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Do you want a quick and easy refresher on all topics relevant to your day-to-day practice? The GP Update course collates all the latest literature and current guidelines pertinent to primary care into an easy-to-digest format, bringing you up to speed in just one day! Continue reading “GP Update: Bringing GPs up to speed in one day!”
Despite being regarded as an easy-to-treat disease, gout diagnosis and management can be challenging for primary care practitioners. A review published recently in the Current Medical Research and Opinion journal discussed current issues in gout management and proposed some potential solutions. Continue reading “How to manage gout in everyday clinical practice”
This report was prepared by Dr Ibrahima Traoré of Conakry, based in Guinea, who completed the General Dermatology course through the HealthCert Doctors for Development Scholarship. The program was established to provide access to quality education in the areas of skin cancer medicine and general dermatology for physicians who practise in the world’s least developed countries. To learn more about the scholarship, please click here.
Guinea is an underdeveloped country where more than half of the population lives on less than $1 a day. Difficulties encountered in the health system include errors in the diagnosis of diseases, a lack of training, low standard of living among patients, and a lack of information in the community about diseases. Diseases of the skin, hair, nails and mucous membranes occupy most of the consultations in health centres and university hospitals. Continue reading “HealthCert Doctors for Development Scholarship: Dr Traoré improving patient outcomes in Guinea”
Do you know how to turn a dissatisfied patient into a happy patient? In this month’s webinar with our CEO Paul Elmslie, we shared the best approaches for turning dissatisfied patients into happy ones, with tips on how you can measure the NPS score of your practice. Continue reading “[WEBINAR] Do you know how to turn a dissatisfied patient into a happy patient?”
Plane warts are a common therapeutic problem. A study published in the International Journal of Dermatology sought to assess the efficacy and safety of oral versus topical isotretinoin in the treatment of plane warts. Continue reading “Oral vs Topical Isotretinoin in the Treatment of Plane Warts”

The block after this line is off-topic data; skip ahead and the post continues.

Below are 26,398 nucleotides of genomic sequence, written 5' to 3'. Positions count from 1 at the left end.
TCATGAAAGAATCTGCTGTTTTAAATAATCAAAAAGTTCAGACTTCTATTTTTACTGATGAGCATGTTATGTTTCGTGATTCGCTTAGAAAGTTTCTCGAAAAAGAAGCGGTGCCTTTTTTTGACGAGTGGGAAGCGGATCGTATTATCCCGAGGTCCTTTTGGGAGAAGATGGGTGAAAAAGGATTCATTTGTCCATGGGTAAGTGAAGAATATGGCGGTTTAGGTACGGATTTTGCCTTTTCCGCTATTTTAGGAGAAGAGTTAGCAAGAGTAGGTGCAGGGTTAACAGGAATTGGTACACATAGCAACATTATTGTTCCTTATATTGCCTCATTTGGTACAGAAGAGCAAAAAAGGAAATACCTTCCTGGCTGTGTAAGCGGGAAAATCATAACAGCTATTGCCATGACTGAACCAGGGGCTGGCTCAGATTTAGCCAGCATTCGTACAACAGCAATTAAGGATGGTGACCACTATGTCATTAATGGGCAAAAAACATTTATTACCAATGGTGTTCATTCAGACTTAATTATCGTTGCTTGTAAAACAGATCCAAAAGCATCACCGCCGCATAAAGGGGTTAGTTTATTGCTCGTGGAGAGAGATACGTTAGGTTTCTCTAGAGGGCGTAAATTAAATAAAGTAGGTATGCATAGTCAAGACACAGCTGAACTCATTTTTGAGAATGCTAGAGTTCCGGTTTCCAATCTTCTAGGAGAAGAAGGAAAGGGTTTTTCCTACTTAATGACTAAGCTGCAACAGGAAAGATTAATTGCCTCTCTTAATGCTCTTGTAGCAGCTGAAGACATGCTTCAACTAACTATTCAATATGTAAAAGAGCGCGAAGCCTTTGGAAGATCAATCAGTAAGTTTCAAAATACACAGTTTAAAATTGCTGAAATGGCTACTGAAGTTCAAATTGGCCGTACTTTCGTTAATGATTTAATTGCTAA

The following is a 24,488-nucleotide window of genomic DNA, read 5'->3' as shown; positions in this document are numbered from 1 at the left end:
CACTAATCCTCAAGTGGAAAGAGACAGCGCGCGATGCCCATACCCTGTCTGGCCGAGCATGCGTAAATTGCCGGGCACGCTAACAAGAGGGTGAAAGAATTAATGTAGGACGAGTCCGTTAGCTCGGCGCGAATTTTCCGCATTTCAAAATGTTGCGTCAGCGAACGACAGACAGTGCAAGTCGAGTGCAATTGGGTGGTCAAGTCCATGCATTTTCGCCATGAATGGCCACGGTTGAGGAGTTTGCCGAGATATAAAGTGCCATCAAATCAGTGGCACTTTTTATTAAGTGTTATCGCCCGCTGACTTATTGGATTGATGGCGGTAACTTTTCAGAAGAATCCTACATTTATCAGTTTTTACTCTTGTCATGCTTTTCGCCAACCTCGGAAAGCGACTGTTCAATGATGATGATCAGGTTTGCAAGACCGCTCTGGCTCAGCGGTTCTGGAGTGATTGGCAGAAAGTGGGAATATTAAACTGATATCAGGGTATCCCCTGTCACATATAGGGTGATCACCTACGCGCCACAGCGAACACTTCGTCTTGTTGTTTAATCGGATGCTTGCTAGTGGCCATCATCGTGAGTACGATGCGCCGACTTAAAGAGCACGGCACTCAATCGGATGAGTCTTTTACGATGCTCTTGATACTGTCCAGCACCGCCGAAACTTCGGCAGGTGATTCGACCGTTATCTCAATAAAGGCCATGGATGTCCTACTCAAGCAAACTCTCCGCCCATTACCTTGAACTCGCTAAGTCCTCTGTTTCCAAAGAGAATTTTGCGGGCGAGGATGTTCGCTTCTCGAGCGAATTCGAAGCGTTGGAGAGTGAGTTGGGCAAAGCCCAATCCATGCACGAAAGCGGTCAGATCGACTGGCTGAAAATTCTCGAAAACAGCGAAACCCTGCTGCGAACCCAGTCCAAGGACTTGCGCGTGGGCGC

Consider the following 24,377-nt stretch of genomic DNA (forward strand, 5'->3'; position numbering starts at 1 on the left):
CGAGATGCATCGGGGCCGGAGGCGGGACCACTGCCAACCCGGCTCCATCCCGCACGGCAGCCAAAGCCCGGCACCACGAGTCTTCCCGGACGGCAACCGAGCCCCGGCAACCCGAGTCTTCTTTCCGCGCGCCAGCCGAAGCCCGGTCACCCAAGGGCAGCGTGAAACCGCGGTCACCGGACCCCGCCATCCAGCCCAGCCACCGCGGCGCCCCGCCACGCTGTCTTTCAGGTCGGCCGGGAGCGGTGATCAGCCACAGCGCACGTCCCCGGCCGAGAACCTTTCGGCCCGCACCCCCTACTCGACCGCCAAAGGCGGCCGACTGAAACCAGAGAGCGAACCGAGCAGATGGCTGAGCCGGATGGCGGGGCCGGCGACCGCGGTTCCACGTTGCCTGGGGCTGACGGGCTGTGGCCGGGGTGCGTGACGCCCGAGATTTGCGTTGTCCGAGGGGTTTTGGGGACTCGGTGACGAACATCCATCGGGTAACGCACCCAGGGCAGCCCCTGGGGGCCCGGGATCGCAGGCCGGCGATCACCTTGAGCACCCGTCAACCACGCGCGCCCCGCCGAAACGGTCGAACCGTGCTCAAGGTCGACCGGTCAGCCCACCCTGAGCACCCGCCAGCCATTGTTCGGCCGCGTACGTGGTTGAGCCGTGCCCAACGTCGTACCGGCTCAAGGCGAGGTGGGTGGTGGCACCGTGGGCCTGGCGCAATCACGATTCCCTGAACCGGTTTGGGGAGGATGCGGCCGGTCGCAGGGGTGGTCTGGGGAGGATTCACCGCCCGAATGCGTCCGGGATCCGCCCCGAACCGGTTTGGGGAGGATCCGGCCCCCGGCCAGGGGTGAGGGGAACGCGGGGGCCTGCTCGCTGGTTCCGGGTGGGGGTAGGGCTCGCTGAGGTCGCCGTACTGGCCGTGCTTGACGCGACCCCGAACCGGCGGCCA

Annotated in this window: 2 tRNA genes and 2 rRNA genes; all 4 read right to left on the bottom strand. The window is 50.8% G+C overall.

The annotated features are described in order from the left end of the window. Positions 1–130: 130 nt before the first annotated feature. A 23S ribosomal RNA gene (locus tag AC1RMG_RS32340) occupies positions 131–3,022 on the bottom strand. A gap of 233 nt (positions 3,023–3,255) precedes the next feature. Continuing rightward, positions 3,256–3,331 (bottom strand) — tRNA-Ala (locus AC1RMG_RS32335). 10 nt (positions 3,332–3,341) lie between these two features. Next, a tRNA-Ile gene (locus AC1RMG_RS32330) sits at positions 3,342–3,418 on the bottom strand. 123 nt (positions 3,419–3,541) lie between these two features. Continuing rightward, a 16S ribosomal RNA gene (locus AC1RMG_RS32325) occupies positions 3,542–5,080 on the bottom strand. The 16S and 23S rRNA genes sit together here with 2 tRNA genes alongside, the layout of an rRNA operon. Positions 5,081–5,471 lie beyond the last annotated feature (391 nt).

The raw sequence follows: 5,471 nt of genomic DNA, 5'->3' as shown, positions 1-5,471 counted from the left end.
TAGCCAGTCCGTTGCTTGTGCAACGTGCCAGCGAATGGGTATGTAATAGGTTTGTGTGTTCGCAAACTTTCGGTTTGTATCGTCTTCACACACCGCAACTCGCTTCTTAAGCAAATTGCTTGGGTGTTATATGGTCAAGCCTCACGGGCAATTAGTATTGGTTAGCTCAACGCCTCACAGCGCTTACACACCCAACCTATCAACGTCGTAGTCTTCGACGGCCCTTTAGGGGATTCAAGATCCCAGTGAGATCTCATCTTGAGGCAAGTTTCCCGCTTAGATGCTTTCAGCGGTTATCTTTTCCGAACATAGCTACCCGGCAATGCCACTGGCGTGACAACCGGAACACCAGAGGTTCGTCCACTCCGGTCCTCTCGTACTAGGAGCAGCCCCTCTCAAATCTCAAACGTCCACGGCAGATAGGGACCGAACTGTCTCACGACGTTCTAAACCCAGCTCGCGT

Will artificial intelligence reduce the need for skilled dermatologists in the future? In a commentary recently published in the Conference Review of the 76th American Academy of Dermatology Annual Meeting 2018, Dr S. Swetter discussed whether artificial intelligence will “do us out of a job”. Continue reading “Will artificial intelligence replace dermatologists?”
In this month’s webinar with our CEO Paul Elmslie, we shared the most common exit strategy options for medical professionals.
Do you know all your options and potential exit strategies as a practice owner? Preparing your clinic for your retirement can be a difficult task. As you approach this milestone in the near or distant future, you will wonder how you can realise the value of your practice, and how you can best prepare it to optimise its value. Paul provides real-time expert advice on these pressing questions in this month’s webinar. Continue reading “[WEBINAR]: Do you have an exit strategy from your medical practice?”
What types of genital lesions are found in organ transplant recipients and at what frequency? A study recently published in JAMA Dermatology assessed the prevalence and types of genital lesions observed in organ transplant recipients. Continue reading “Genital Lesions in Organ Transplant Recipients”
The 76th Annual Meeting of the American Academy of Dermatology brought together dermatologists and healthcare professionals in dermatology-related specialities from around the world. An interesting question was raised – of particular interest in general practice – as to whether we can prevent atopic dermatitis. Continue reading “Can we prevent atopic dermatitis?”
What is the relationship between psoriasis and metabolic syndrome? A study published in the Journal of the American Academy of Dermatology sought to determine the association between the two conditions.
Psoriasis is a condition in which skin cells build up and form scales and itchy, dry patches. Several studies have suggested a relationship between psoriasis and metabolic syndrome – a cluster of conditions that increase the risk of heart disease, stroke and diabetes.